We have been in a conversation about what drives us.  For every group of people there are unspoken agreements for how the group will collectively act. These unspoken agreements are based on the values that we have.

At CrossPoint, we want our values to be things like love and simplicity.  This Sunday, we are going to look at what it might mean to capture the ethos of the Jesus movement.  How do we avoid becoming just another religious institution that is a tribute to the past with no vision for the future?  We call this value being “organic.” 

What is Under the Hood?: Simple

Totem poles are an important part of the cultural heritage of the Native people of the Pacific Northwest.  They are more than just beautiful art, they represent characters or stories or symbols about a village’s cultural beliefs. A totem pole may have an animal that embodies the ethos of that community – an eagle, a salmon, or a bear, for example. 

Elders in the village would communicate the values to the younger generation using the totem pole. “We must be wise as an owl, cunning as a fox, strong as a bear, and as resourceful as a badger,” they would say. 

As new people would come in to their community, the elders would tell them the story of the totem pole -- “The salmon on the pole – he doesn’t give up; he swims upstream even though it is difficult, until he reaches his goal. That is who we are: people who persevere and grow stronger through our struggle.”
The totem pole is an outward expression of what is “under the hood” – what drives a community.  

We are in a conversation about what drives us. Last Sunday we talked about how love is the foundation of everything we do.  This Sunday we are going to look at valuing simplicity.  It turns out, it is simple to make things complex, but a complex task to make things simple.  Keeping things simple is an important way of understanding our faith, of how we do life together, and even how we make financial decisions. 

What is Under the Hood?: Loving

This Sunday at CrossPoint we are kicking off a new conversation to think about our new year and the kind of people we want to be.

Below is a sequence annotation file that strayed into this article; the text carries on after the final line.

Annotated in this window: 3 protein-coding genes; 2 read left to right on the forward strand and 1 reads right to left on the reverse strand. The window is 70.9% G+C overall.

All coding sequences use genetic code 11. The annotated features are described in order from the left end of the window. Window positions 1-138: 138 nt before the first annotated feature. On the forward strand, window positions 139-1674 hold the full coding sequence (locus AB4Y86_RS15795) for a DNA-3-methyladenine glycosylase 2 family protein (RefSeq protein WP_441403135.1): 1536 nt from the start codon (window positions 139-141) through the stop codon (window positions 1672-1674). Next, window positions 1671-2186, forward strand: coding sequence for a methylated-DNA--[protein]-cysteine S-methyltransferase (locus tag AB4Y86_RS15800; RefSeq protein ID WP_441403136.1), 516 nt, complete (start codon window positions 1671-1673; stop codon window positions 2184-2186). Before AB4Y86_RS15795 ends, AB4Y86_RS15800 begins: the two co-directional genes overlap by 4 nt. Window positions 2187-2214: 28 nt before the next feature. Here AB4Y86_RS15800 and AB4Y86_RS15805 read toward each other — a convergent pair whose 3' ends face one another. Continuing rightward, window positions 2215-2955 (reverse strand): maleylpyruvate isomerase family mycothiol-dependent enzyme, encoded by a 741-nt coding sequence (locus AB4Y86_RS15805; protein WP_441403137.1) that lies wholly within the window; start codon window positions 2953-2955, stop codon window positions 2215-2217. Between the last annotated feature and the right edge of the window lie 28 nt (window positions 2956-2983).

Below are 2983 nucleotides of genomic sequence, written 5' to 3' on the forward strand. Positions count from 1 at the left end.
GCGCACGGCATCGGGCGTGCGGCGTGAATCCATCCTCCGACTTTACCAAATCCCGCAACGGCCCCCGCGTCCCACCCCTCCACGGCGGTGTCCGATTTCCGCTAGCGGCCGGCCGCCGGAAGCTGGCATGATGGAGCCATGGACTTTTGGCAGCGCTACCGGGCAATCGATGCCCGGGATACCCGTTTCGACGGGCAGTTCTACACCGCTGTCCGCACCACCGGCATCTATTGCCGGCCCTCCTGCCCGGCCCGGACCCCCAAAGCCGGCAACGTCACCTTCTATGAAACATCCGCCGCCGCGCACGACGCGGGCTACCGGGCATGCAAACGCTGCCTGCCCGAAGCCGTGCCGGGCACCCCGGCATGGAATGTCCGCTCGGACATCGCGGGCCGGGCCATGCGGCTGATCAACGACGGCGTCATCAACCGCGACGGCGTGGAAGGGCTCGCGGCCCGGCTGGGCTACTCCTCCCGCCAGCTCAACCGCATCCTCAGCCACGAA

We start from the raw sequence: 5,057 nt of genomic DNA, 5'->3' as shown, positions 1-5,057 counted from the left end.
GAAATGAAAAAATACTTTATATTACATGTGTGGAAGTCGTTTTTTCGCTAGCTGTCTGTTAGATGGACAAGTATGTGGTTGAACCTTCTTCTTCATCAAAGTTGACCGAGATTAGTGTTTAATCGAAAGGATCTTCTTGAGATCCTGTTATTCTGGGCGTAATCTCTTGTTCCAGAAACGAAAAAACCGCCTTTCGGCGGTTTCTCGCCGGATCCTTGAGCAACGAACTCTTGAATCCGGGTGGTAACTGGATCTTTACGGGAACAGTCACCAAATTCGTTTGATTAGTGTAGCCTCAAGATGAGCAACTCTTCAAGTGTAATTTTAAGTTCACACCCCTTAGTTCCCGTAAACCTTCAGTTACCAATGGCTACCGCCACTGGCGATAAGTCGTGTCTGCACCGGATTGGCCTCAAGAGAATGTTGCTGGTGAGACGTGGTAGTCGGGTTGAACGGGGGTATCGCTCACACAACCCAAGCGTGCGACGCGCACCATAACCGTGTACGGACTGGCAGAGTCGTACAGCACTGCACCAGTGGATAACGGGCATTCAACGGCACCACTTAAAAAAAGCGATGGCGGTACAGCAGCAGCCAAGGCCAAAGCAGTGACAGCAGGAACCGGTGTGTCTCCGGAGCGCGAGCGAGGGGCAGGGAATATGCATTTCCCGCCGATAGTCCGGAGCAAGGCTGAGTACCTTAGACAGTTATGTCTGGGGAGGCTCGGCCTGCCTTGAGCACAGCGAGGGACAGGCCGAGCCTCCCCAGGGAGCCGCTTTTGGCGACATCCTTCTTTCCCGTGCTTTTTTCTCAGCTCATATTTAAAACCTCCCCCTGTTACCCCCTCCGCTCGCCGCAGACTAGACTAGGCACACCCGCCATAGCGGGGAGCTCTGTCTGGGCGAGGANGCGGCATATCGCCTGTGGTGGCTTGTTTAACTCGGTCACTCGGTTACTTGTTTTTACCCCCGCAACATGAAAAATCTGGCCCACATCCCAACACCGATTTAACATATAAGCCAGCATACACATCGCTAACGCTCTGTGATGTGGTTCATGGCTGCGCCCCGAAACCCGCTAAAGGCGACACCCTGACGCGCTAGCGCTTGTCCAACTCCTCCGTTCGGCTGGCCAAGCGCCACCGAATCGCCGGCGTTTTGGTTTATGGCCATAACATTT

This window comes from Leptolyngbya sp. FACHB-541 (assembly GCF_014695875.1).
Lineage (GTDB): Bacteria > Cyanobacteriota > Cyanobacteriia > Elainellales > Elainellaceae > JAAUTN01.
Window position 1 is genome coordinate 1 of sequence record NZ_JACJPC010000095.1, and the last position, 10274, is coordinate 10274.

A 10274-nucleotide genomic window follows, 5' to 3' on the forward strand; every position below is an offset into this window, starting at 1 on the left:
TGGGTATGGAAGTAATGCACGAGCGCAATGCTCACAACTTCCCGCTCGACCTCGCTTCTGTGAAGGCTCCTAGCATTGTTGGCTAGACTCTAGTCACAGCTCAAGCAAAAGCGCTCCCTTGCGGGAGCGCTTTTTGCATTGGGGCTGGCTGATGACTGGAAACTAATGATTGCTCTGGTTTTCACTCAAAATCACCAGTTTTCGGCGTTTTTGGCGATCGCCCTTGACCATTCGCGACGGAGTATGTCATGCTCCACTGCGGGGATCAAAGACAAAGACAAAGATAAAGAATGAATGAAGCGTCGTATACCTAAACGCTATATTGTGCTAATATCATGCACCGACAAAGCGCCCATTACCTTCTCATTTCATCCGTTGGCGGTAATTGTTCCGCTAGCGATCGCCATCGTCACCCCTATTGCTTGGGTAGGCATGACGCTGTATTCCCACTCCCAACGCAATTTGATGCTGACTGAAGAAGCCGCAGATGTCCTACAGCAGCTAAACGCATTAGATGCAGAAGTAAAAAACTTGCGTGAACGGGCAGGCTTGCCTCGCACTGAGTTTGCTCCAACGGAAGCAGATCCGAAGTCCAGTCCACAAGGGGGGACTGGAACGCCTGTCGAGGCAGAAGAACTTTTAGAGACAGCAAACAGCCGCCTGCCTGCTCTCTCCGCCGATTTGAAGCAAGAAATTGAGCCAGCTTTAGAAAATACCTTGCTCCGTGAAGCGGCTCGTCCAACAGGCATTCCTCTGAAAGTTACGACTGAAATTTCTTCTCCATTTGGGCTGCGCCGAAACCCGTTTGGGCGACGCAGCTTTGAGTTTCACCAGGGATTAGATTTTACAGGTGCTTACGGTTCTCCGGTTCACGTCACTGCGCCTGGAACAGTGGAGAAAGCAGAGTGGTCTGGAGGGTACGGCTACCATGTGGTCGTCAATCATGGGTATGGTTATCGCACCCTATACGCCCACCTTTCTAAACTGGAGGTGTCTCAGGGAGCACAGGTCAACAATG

The kind of people that we become is result of what we value. Another way to put it is: the things we care about make us into a certain kind of person – for good or bad. 

As we begin this New Year, I want to challenge all of us – what do we value most?  What is “under the hood” that is driving our thoughts, emotions, and actions? 

And what is it that drives us collectively as CrossPoint Church?  Our collective heart – the things we collectively value, the things we collectively care about -- is called our “ethos." What kind of ethos are we creating at CrossPoint?  How will that ethos impact our children? How will it impact the people who visit CrossPoint?

This Sunday, we are going to talk about the kind of people and the kind of church we want to become in 2018.

"Reflections on 2017" by James Stewart

We are wrapping up our first calendar year together at CrossPoint. As I have been reflecting back over 2017, I thought a lot about how our church has grown in our unity, intimacy, and faithfulness—and I expect many more exciting things to come in the new year! I came across a passage in the Bible that perfectly represents how I am feeling at the moment:

“So then, just as you received Christ Jesus as Lord, continue to live your lives in him, rooted and built up in him, strengthened in the faith as you were taught, and overflowing with thankfulness.” (Colossians 2:6-7)

As we celebrate our last Sunday of 2017 together, and move forward with a new year, I am eager to discuss with you this spiritual journey we have taken together, “rooted and built up in [Christ Jesus]!"